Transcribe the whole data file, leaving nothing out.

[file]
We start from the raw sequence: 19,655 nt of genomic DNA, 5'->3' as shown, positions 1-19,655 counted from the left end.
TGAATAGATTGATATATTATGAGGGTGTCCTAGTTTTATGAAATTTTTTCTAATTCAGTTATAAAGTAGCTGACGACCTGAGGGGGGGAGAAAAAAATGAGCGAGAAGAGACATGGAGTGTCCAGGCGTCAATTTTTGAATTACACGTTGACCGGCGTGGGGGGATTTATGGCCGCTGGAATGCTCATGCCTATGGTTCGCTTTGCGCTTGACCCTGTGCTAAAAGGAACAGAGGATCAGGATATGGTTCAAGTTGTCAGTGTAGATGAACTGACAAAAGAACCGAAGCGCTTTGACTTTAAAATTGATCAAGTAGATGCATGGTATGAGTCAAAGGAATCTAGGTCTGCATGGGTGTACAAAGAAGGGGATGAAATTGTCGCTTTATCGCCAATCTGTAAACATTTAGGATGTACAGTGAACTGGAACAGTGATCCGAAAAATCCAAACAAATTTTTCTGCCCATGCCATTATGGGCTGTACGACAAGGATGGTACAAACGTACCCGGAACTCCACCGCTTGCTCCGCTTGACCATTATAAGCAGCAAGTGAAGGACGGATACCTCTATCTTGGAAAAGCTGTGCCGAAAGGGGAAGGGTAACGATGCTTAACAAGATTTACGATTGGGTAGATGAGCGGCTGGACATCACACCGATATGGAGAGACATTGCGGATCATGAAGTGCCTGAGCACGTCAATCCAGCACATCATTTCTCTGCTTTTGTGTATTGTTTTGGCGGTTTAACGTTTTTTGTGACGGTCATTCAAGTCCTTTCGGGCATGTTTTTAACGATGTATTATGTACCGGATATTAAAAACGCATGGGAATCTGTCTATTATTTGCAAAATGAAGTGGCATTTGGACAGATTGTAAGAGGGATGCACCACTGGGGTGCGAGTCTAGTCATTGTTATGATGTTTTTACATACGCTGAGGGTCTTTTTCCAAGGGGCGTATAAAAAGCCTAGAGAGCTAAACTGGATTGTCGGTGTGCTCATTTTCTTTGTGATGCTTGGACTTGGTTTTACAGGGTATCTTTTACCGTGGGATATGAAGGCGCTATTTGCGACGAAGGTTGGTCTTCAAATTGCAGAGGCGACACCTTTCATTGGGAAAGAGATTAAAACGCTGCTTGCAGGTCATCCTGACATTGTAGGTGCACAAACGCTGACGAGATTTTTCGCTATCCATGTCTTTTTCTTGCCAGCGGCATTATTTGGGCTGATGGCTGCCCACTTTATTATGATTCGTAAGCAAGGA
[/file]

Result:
We start from the raw sequence: 19,655 nt of genomic DNA, 5'->3' as shown, positions 1-19,655 counted from the left end.
TGAATAGATTGATATATTATGAGGGTGTCCTAGTTTTATGAAATTTTTTCTAATTCAGTTATAAAGTAGCTGACGACCTGAGGGGGGGAGAAAAAAATGAGCGAGAAGAGACATGGAGTGTCCAGGCGTCAATTTTTGAATTACACGTTGACCGGCGTGGGGGGATTTATGGCCGCTGGAATGCTCATGCCTATGGTTCGCTTTGCGCTTGACCCTGTGCTAAAAGGAACAGAGGATCAGGATATGGTTCAAGTTGTCAGTGTAGATGAACTGACAAAAGAACCGAAGCGCTTTGACTTTAAAATTGATCAAGTAGATGCATGGTATGAGTCAAAGGAATCTAGGTCTGCATGGGTGTACAAAGAAGGGGATGAAATTGTCGCTTTATCGCCAATCTGTAAACATTTAGGATGTACAGTGAACTGGAACAGTGATCCGAAAAATCCAAACAAATTTTTCTGCCCATGCCATTATGGGCTGTACGACAAGGATGGTACAAACGTACCCGGAACTCCACCGCTTGCTCCGCTTGACCATTATAAGCAGCAAGTGAAGGACGGATACCTCTATCTTGGAAAAGCTGTGCCGAAAGGGGAAGGGTAACGATGCTTAACAAGATTTACGATTGGGTAGATGAGCGGCTGGACATCACACCGATATGGAGAGACATTGCGGATCATGAAGTGCCTGAGCACGTCAATCCAGCACATCATTTCTCTGCTTTTGTGTATTGTTTTGGCGGTTTAACGTTTTTTGTGACGGTCATTCAAGTCCTTTCGGGCATGTTTTTAACGATGTATTATGTACCGGATATTAAAAACGCATGGGAATCTGTCTATTATTTGCAAAATGAAGTGGCATTTGGACAGATTGTAAGAGGGATGCACCACTGGGGTGCGAGTCTAGTCATTGTTATGATGTTTTTACATACGCTGAGGGTCTTTTTCCAAGGGGCGTATAAAAAGCCTAGAGAGCTAAACTGGATTGTCGGTGTGCTCATTTTCTTTGTGATGCTTGGACTTGGTTTTACAGGGTATCTTTTACCGTGGGATATGAAGGCGCTATTTGCGACGAAGGTTGGTCTTCAAATTGCAGAGGCGACACCTTTCATTGGGAAAGAGATTAAAACGCTGCTTGCAGGTCATCCTGACATTGTAGGTGCACAAACGCTGACGAGATTTTTCGCTATCCATGTCTTTTTCTTGCCAGCGGCATTATTTGGGCTGATGGCTGCCCACTTTATTATGATTCGTAAGCAAGGA